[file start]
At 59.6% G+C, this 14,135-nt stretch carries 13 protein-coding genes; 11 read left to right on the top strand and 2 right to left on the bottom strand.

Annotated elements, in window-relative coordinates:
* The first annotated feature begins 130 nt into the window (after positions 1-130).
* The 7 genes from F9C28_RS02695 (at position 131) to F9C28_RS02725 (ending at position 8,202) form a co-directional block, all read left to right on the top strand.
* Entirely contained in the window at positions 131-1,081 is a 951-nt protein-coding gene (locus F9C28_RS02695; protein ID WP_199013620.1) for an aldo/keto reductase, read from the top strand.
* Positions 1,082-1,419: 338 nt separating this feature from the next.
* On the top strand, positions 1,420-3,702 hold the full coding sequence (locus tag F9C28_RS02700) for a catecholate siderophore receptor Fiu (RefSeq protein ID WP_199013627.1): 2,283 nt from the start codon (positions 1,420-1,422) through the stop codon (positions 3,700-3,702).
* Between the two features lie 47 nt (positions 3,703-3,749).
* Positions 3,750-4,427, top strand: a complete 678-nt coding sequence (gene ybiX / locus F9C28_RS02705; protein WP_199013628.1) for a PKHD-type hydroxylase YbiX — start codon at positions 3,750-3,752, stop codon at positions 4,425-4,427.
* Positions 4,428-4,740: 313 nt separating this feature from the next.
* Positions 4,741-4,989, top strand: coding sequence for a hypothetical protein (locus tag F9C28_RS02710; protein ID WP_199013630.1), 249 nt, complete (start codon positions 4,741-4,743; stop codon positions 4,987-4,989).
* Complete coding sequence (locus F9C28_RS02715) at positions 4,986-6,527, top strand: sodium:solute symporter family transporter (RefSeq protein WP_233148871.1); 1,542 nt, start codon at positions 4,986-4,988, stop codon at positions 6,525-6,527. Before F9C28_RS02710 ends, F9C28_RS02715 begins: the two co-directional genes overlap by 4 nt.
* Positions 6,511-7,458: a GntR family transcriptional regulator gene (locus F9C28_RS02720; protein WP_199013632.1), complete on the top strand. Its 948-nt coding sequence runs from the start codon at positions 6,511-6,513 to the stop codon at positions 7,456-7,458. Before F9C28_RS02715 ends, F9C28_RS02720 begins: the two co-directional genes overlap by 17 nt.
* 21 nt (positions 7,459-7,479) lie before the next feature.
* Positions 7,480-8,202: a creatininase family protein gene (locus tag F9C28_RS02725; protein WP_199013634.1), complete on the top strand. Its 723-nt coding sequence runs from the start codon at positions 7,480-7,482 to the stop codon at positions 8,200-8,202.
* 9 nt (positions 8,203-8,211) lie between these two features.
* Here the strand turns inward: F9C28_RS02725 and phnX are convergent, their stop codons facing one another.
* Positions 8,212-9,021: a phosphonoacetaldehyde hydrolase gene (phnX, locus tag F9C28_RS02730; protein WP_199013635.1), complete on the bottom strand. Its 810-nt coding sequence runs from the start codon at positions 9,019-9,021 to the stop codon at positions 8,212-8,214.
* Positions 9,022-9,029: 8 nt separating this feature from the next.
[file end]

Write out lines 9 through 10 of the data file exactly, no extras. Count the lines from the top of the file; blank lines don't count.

* Positions 3,750-4,427, top strand: a complete 678-nt coding sequence (gene ybiX / locus F9C28_RS02705; protein WP_199013628.1) for a PKHD-type hydroxylase YbiX — start codon at positions 3,750-3,752, stop codon at positions 4,425-4,427.
* Positions 4,428-4,740: 313 nt separating this feature from the next.